Glass vs Acrylic vs Aluminium for printing pano

After some advice on the pros and cons of the three different materials Glass vs Acrylic vs Aluminium to print a pano measuring 100cm x 50cm (40" x 20") on.

Are these all a step up from canvas?

I don't know anything at all about these meduims and have never seen any in person (except canvas).

I would like to do a print of one of my panos for a friend as a present and would really like it to have a 'wow' factor.
 
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I have quite a number of canvas prints, and one aluminum print. I also have a glass print on order which should be here in the next few days. I like the 40" prints, however my wife tells me we have no more wall space at home for any more. :(

I find the canvas are okay for prints which get viewed from a distance, also the blacks are not really deep and black.

The aluminum print is like chalk and cheese compared to the canvas. The colours are rich, the blacks are deep, and with the gloss finish, the image pops.

Like canvas, the print is exposed. I’m looking forward to seeing the glass print, and from what I can gather the print is protected by glass.


EDIT:

This is one print I had printed on canvas

40073311841_a99bc9d89d_h.jpg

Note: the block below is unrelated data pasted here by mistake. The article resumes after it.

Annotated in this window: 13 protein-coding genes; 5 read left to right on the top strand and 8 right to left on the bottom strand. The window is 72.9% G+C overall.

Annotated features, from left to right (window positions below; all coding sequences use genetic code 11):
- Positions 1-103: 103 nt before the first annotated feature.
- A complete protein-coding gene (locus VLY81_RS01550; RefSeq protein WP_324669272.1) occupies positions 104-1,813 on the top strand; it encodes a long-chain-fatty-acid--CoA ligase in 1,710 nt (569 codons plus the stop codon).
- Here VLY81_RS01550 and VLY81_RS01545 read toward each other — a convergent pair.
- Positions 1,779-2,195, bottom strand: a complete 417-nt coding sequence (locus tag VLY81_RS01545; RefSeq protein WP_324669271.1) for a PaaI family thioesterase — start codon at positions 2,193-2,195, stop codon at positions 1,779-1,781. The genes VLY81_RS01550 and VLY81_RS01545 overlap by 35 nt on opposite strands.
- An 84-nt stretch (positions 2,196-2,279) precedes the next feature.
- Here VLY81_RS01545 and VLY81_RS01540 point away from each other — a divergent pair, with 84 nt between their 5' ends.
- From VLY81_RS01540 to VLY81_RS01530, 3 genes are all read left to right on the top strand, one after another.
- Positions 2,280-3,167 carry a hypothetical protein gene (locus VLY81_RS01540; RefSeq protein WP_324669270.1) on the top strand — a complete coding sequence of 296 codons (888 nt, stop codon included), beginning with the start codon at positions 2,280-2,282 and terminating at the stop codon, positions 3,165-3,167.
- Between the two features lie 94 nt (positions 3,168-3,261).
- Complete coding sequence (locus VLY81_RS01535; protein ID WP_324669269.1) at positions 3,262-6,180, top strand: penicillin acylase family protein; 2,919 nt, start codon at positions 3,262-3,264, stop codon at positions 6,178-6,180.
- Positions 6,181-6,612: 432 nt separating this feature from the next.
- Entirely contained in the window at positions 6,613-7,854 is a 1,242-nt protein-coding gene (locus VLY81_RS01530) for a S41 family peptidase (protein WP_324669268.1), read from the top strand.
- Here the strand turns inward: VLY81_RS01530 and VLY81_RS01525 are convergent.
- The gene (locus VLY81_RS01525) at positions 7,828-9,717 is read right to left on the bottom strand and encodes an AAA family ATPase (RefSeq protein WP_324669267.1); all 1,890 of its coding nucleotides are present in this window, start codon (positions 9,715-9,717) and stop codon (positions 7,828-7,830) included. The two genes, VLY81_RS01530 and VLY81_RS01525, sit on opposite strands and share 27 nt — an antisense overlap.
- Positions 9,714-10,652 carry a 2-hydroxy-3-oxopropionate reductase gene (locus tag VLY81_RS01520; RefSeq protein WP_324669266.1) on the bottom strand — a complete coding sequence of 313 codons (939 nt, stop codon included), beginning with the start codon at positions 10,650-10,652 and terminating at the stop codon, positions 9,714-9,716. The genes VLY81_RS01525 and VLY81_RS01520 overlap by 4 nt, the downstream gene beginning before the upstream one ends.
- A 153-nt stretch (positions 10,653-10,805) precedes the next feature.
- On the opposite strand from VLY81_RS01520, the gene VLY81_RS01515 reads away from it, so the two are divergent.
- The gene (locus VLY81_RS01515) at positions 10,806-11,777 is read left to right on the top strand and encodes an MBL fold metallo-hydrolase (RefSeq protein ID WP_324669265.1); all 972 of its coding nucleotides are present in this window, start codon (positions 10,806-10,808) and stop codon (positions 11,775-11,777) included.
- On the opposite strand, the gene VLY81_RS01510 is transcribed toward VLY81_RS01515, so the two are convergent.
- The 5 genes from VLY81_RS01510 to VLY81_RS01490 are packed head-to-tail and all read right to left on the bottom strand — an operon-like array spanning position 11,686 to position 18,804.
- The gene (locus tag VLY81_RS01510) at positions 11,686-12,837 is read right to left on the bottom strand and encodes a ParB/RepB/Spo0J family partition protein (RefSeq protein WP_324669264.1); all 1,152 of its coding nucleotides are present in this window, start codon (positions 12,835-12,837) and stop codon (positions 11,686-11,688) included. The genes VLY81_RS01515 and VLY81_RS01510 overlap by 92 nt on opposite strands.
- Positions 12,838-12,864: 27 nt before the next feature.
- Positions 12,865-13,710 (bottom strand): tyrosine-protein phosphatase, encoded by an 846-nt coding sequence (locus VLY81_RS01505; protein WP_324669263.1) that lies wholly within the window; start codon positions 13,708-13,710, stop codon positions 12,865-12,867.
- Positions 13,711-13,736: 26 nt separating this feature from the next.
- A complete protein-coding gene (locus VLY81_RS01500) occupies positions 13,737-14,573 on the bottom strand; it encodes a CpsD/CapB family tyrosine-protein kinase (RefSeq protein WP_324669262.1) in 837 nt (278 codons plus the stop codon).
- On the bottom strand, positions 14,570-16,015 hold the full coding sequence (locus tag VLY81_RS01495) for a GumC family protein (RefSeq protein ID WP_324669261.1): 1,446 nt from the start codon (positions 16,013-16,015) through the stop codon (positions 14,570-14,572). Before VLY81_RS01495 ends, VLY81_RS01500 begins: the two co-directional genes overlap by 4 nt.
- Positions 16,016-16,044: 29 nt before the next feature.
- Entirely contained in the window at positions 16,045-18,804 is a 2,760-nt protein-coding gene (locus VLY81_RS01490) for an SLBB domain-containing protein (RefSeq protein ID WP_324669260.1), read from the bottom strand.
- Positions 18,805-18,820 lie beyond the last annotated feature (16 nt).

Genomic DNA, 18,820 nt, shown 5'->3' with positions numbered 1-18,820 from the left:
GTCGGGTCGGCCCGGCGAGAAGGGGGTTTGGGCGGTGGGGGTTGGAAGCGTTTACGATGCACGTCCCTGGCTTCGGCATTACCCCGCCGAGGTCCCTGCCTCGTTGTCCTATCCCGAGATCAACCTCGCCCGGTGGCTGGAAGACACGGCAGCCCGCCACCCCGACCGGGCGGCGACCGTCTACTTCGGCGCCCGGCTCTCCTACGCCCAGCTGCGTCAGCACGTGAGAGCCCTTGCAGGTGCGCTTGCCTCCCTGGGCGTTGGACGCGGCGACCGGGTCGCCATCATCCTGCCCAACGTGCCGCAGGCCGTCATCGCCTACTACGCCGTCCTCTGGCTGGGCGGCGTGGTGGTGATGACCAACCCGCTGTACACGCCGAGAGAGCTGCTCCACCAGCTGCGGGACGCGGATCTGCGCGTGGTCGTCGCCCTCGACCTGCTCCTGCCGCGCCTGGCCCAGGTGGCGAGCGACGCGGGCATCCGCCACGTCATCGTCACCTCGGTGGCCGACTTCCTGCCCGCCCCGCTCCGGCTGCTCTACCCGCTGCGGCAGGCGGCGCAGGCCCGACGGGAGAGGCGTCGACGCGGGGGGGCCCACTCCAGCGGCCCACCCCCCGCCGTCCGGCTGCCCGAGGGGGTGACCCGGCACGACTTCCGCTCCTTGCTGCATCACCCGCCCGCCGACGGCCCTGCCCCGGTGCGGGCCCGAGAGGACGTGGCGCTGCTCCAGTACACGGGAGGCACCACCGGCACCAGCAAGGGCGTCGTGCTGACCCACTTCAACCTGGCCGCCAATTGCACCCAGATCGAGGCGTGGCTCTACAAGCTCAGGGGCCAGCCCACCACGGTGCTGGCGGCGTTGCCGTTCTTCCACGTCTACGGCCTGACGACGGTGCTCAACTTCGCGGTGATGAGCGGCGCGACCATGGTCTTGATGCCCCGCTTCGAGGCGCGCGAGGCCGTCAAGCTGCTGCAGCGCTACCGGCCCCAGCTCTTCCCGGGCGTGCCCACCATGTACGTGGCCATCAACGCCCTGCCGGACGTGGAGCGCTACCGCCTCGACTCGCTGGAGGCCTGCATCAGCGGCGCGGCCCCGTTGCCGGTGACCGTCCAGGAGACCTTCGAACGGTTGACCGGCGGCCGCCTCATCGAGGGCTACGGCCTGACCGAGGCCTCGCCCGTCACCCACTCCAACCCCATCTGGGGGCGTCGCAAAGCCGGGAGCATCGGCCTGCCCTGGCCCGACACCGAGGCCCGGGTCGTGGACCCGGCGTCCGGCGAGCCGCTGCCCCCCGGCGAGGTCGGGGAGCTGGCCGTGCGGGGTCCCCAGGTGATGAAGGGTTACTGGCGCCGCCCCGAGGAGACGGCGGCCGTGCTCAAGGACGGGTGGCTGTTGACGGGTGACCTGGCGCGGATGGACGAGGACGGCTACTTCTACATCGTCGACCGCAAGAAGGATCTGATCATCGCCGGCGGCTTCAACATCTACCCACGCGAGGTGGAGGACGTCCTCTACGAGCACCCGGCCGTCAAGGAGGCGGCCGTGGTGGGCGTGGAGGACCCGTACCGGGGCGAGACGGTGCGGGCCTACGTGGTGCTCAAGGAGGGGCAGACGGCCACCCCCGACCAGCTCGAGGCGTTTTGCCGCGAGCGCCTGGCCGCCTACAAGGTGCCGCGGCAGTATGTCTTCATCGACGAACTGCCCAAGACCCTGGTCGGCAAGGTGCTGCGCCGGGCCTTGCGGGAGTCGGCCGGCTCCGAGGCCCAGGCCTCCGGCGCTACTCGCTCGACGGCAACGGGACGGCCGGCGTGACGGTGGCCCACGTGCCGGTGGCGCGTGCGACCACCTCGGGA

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And this is the one I had printed on aluminium

39452293414_3b39e57a02_h.jpg
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Both prints, plus a few others, are on my office walls at work.
 
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Thank you Richard for that information, very much appreciated and I'd love you to update the thread when you receive your glass print back.

What company(s) have you been using for your prints? They are lovely images. I can imagine that the second one must look glorious with a gloss finish.
 
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This is a relevant discussion for me since I'm considering ditching my Epson A3+ inkjet and just using lab services. I gave up on camera clubs some years back so no longer need to print for competitions any more and I find A3-sized prints not really big enough to show them off to their best. I'm also fed up with paying through the nose for inks!
 
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I've now printed well over 100 large photos on aluminum over the past 4 years. The longest pano was 5 feet long. Largest was 30x40. IMHO this is the way to go for large, vibrant looking prints. Given the right image, these can look spectacular. It's very cost effective and look quite dramatic with a float block and no additional framing required.

I've done all of mine through black river imaging. Great pricing and customer service. Only had one print with an issue and it was replaced immediately. I suspect you have good options down under.
 
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If I was printing the 2 photos posted above, i'd print them on canvas because there are extreme dark areas with pops of color that will stand out with proper saturation (you have to over saturate just a tad for canvas). the 2nd photo posted above could get away with an acrylic print but acrylic prints really benefit from an even amount of highlights and shadows where they contrast and play off each other. Also, lots of varying colors/shades as the lighting in your room will dictate how it shows.